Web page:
As an accomplished life and business coach, James Ray is an expert on leadership and helping others obtain what they truly desire. However, James Ray often finds that people confuse their desires with dissatisfaction.
To help clear the murky waters, James Ray is here to discuss the difference between dissatisfaction and desire.
For starters, James Ray would like to address the fact that some of life’s hardest skills to learn such as gratitude or similar emotional states are often considered “soft skills,” but he cautions that this couldn’t be further from the truth.
Lacking gratitude is to be dissatisfied. When you’re dissatisfied James Ray believes there are two things in play. First, you’re focused on what’s either bad, wrong, or not there at all. Secondly, you’re hindering yourself from the gifts life and God have given you.
A simple example of this is when you give someone a gift. If they express great gratitude, you’ll likely want to keep giving. If they complain or seem dissatisfied, you probably won’t be prone to gifting them again.
Dissatisfaction puts you in a place where you feel limited, impatient, and believing you lack what you truly need. None of which are empowering states for creativity and resourcefulness. Leaders always want more in life, yet a true leader knows the difference between desire and being dissatisfied.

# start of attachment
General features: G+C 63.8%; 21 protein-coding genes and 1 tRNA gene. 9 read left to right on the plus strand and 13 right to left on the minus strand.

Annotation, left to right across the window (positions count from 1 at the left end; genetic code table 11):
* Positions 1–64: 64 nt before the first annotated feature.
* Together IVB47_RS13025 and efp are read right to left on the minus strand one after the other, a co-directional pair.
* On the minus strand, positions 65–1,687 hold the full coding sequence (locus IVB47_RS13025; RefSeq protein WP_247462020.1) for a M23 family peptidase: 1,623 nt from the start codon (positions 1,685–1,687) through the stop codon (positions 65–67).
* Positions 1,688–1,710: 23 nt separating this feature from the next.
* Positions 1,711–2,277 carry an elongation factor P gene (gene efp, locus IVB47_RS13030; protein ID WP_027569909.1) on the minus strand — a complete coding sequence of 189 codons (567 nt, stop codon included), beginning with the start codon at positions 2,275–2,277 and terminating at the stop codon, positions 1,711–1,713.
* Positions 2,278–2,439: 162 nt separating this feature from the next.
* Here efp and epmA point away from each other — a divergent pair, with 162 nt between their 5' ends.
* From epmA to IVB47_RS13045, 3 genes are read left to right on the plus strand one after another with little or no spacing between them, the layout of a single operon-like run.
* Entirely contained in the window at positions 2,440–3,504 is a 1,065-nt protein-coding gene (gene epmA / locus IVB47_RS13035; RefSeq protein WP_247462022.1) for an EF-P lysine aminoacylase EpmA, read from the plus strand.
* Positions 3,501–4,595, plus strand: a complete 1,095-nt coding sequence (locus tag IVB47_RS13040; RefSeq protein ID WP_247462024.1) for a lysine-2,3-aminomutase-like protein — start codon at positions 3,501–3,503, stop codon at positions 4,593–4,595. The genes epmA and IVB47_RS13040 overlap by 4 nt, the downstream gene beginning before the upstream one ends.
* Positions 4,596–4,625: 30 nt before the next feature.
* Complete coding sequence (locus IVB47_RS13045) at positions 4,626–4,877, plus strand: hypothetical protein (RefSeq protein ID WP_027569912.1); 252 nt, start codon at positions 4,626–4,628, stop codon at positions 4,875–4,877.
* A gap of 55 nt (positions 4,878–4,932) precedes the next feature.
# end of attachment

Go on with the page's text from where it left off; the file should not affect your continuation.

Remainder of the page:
James Ray explains that true leaders are constantly searching for personal growth but at the same time they realize that they must remain grateful for what they’ve been given.
Leaders are able to maintain their desire while never being dissatisfied.
There is a certain optimistic viewpoint that leaders take on. Angela Duckworth’s research on grit proves this to be a critical factor in long-term success. Along with Carol Dweck, Martin Seligman and others. Wherever they currently reside, whatever they have, leaders are able to appreciate it and realize they could have less and things could always be much worse.
Still not convinced about the power of gratitude after this information from James Ray? Well, how about the evidence produced by neuroscience. Recent studies in neuroscience have proved that practicing gratitude regularly can actually change the structure of your brain through neuroplasticity.
In leaders, with gratitude comes a healthy desire. Desire is our mind compelling us to become the very best version of ourselves. But James Ray warns those that he coaches in life and business that understanding the difference between fantasy, a wish, and true desire is very important.
According to James Ray, “Leaders can, and must, desire to constantly expand, experience and express more fully, but they absolutely cannot be dissatisfied with what currently exists.”